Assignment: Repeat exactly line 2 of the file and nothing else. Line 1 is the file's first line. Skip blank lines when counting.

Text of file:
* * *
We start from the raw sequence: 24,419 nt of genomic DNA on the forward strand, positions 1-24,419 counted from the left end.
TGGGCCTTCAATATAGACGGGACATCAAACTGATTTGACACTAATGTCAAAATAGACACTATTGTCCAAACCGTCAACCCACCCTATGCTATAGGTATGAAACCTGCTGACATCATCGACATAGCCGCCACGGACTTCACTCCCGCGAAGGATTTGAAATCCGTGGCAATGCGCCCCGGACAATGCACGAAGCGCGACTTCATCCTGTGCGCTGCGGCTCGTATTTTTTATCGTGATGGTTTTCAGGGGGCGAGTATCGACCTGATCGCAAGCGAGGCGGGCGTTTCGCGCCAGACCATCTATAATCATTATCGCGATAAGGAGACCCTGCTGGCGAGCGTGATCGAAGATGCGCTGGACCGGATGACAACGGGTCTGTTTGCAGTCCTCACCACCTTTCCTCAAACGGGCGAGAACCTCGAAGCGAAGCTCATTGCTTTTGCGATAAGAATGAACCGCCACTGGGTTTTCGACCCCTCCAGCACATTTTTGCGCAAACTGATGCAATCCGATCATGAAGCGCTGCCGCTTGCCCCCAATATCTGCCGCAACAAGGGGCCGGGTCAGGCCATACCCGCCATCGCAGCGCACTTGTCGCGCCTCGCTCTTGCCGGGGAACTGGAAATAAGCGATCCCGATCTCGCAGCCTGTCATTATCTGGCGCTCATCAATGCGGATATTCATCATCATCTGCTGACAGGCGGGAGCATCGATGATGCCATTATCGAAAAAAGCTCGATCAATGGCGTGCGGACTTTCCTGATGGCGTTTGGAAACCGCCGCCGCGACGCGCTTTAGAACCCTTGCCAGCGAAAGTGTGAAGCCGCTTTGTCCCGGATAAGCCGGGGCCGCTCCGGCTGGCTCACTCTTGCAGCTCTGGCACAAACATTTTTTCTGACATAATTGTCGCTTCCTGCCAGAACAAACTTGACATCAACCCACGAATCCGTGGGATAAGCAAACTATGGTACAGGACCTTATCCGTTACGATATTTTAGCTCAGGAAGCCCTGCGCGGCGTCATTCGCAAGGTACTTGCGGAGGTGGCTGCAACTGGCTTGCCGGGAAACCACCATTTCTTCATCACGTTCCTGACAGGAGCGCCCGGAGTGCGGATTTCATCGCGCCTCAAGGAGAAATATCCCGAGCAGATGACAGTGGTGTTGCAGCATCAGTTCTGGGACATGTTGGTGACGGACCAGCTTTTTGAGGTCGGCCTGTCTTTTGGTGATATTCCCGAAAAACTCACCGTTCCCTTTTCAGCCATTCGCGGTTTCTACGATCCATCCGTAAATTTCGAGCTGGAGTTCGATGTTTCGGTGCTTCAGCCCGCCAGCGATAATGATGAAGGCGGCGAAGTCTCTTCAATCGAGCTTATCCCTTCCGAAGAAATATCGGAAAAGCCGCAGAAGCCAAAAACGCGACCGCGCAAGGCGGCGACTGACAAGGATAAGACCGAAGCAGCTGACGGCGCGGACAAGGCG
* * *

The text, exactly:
TGGGCCTTCAATATAGACGGGACATCAAACTGATTTGACACTAATGTCAAAATAGACACTATTGTCCAAACCGTCAACCCACCCTATGCTATAGGTATGAAACCTGCTGACATCATCGACATAGCCGCCACGGACTTCACTCCCGCGAAGGATTTGAAATCCGTGGCAATGCGCCCCGGACAATGCACGAAGCGCGACTTCATCCTGTGCGCTGCGGCTCGTATTTTTTATCGTGATGGTTTTCAGGGGGCGAGTATCGACCTGATCGCAAGCGAGGCGGGCGTTTCGCGCCAGACCATCTATAATCATTATCGCGATAAGGAGACCCTGCTGGCGAGCGTGATCGAAGATGCGCTGGACCGGATGACAACGGGTCTGTTTGCAGTCCTCACCACCTTTCCTCAAACGGGCGAGAACCTCGAAGCGAAGCTCATTGCTTTTGCGATAAGAATGAACCGCCACTGGGTTTTCGACCCCTCCAGCACATTTTTGCGCAAACTGATGCAATCCGATCATGAAGCGCTGCCGCTTGCCCCCAATATCTGCCGCAACAAGGGGCCGGGTCAGGCCATACCCGCCATCGCAGCGCACTTGTCGCGCCTCGCTCTTGCCGGGGAACTGGAAATAAGCGATCCCGATCTCGCAGCCTGTCATTATCTGGCGCTCATCAATGCGGATATTCATCATCATCTGCTGACAGGCGGGAGCATCGATGATGCCATTATCGAAAAAAGCTCGATCAATGGCGTGCGGACTTTCCTGATGGCGTTTGGAAACCGCCGCCGCGACGCGCTTTAGAACCCTTGCCAGCGAAAGTGTGAAGCCGCTTTGTCCCGGATAAGCCGGGGCCGCTCCGGCTGGCTCACTCTTGCAGCTCTGGCACAAACATTTTTTCTGACATAATTGTCGCTTCCTGCCAGAACAAACTTGACATCAACCCACGAATCCGTGGGATAAGCAAACTATGGTACAGGACCTTATCCGTTACGATATTTTAGCTCAGGAAGCCCTGCGCGGCGTCATTCGCAAGGTACTTGCGGAGGTGGCTGCAACTGGCTTGCCGGGAAACCACCATTTCTTCATCACGTTCCTGACAGGAGCGCCCGGAGTGCGGATTTCATCGCGCCTCAAGGAGAAATATCCCGAGCAGATGACAGTGGTGTTGCAGCATCAGTTCTGGGACATGTTGGTGACGGACCAGCTTTTTGAGGTCGGCCTGTCTTTTGGTGATATTCCCGAAAAACTCACCGTTCCCTTTTCAGCCATTCGCGGTTTCTACGATCCATCCGTAAATTTCGAGCTGGAGTTCGATGTTTCGGTGCTTCAGCCCGCCAGCGATAATGATGAAGGCGGCGAAGTCTCTTCAATCGAGCTTATCCCTTCCGAAGAAATATCGGAAAAGCCGCAGAAGCCAAAAACGCGACCGCGCAAGGCGGCGACTGACAAGGATAAGACCGAAGCAGCTGACGGCGCGGACAAGGCG